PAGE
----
Guy Chazan in Berlin
Scholz concedes slower expansion will lead to tension on spending priorities
Olaf Scholz, Germany’s finance minister, has rejected fears that the country is heading for a serious economic downturn despite mounting evidence of weakening eurozone growth.
But in an interview with the Financial Times, Mr Scholz warned that Germany’s public finances would come under strain as slowing growth brings an end to a run of massive budget surpluses.
Mr Scholz said the German economy was “continuing to move forward” and that employment was at a “truly remarkable” high. “A lot of companies are very confident about their future prospects,” he told the FT.
But he acknowledged that a slower pace of expansion would lead to lower tax receipts and increased pressure on the budget, setting the stage for a growing battle over spending priorities.
“We can afford a lot, but not everything, and not at the same time,” he said in a warning to sparring ministers in Angela Merkel’s “grand coalition”.
He was speaking as unease spread in Europe that the region — and its largest economy, Germany — could be heading for a downturn. The European Commission on Thursday cut its German gross domestic product forecast this year to 1.1 per cent from 1.8 per cent, while regional forecasts were revised from 1.9 per cent to 1.3 per cent.
German industrial output unexpectedly fell in December for the fourth consecutive month, data showed on Thursday, and a closely watched gauge of business confidence sank to a three-year low in January. German GDP contracted slightly in the third quarter of last year.
Deutsche Bank economist Stefan Schneider wrote this week that the fact key indicators were moving below trend and continuing to fall provided a “clear indication that Germany is drifting into recession”.
However, other economists are less downbeat. Marcel Fratzscher, head of the German Institute for Economic Research, said last week that “pessimism and talk about [a] recession are misplaced”.
Mr Scholz, who has been finance minister for almost a year and is also deputy leader of the German Social Democratic party, rejected calls by the SPD’s coalition partners, Angela Merkel’s Christian Democrats, for tax cuts to stimulate the economy and nip any potential downturn in the bud.
Finance ministry officials have revealed that the government will face a budget shortfall of around €24.7bn by 2023, largely because tax revenues will come in below previous estimates.
“What is new is that we can no longer secretly assume that by the end of the year we will have raised more taxes than we planned to,” he told the Financial Times. “Wherever there are additional spending requests, we will have to make savings somewhere else.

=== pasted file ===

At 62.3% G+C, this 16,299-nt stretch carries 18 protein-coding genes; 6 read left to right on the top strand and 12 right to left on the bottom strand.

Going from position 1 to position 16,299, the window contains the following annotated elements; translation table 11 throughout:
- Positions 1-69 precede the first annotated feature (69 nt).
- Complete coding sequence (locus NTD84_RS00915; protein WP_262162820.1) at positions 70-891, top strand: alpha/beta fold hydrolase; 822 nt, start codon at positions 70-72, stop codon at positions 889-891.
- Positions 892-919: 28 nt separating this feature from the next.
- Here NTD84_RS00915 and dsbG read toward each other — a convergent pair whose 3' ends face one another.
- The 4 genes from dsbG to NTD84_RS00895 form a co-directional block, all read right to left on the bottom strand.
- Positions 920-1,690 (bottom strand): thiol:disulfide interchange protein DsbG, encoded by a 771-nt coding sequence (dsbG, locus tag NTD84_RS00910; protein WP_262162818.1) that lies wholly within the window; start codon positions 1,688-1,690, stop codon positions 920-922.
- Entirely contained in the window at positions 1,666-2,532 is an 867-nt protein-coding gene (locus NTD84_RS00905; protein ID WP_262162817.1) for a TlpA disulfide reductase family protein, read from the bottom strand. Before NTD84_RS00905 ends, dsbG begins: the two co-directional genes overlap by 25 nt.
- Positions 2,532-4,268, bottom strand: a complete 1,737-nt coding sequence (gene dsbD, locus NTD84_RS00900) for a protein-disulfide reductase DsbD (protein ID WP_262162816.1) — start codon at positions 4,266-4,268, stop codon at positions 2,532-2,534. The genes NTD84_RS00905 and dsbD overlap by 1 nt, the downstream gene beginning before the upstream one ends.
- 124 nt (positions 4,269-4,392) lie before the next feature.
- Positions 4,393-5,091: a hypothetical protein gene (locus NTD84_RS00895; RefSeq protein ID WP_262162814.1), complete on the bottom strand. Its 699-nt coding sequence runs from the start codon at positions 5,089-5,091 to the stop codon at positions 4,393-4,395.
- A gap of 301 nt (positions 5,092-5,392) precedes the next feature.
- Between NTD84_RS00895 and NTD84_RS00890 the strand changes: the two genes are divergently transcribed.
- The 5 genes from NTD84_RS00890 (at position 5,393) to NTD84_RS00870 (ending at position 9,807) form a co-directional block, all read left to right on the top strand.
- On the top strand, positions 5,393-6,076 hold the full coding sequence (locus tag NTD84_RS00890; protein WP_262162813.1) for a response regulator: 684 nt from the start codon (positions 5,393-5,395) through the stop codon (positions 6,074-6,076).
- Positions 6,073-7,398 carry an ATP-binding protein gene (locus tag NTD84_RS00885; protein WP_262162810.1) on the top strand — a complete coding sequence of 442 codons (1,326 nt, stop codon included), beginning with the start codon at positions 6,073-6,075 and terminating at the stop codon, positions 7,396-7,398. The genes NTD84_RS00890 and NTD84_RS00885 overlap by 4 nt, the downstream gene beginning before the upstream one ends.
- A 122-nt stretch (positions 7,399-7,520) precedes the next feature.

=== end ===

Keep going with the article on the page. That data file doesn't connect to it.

Germany’s government has made a series of big-ticket spending commitments that could put substantial pressure on the budget, especially if the downturn worsens.
Last month a government-appointed commission set out a plan for Germany to phase out all its coal-fired power stations by 2038, a programme that if adopted could cost taxpayers as much as €80bn over the next 20 years.
Germany has also pledged to increase defence spending to 1.5 per cent of GDP by 2024, from 1.24 per cent last year, partly in response to repeated accusations from US president Donald Trump that it was not spending enough on its military.
In a wide-ranging interview, Mr Scholz insisted Germany would pay for the coal phase-out “without having to take on new debts or raise taxes”.
“The German budget is about €350bn. We can finance everything that we consider important,” Mr Scholz said. “But the government does have to set clear priorities.”
Mr Scholz was at pains to present himself as a worthy successor to Wolfgang Schäuble, the hawkish German finance minister who was famed for his commitment to balanced budgets — known in German as the “schwarze Null” or “black zero”.
“The clear precondition of all government budgetary planning is that we achieve a balanced budget, without new debts,” Mr Scholz said.
But he also emphasised his Social Democrat credentials, stressing the need for “social cohesion” and the importance of the welfare state.
Mr Scholz also threw his support behind government efforts to develop an industrial strategy designed to protect and promote Germany’s national champions. On Tuesday Peter Altmaier, economy minister, said the state should be allowed to acquire big German companies that were threatened by hostile foreign takeovers.
Mr Scholz said such a strategy should seek to put Germany at the forefront of efforts to produce electric cars and battery cells. But it should apply to the financial services industry, too.
Since he became finance minister last year, speculation has grown that the government might support a merger between Commerzbank and Deutsche Bank, Germany’s largest lender, which is struggling to convince investors it can reverse persistent declines in revenues. Deutsche’s share price has fallen almost 50 per cent over the past year.
Mr Scholz, whose team has often met executives of Deutsche, Commerzbank and their major shareholders, declined to talk about a possible merger, but insisted Germany needed a homegrown banking champion.
“We . . . need German banks that can develop the ability, competence and strength to accompany globally active German companies on global markets,” he said.
On Europe, Mr Scholz said the EU might emerge stronger from Brexit, saying that the UK’s looming exit from the bloc and Europe’s trade tensions with the US had “made [the EU] grow closer together”. “I think there is a good chance we can gain a new European momentum,” he said.
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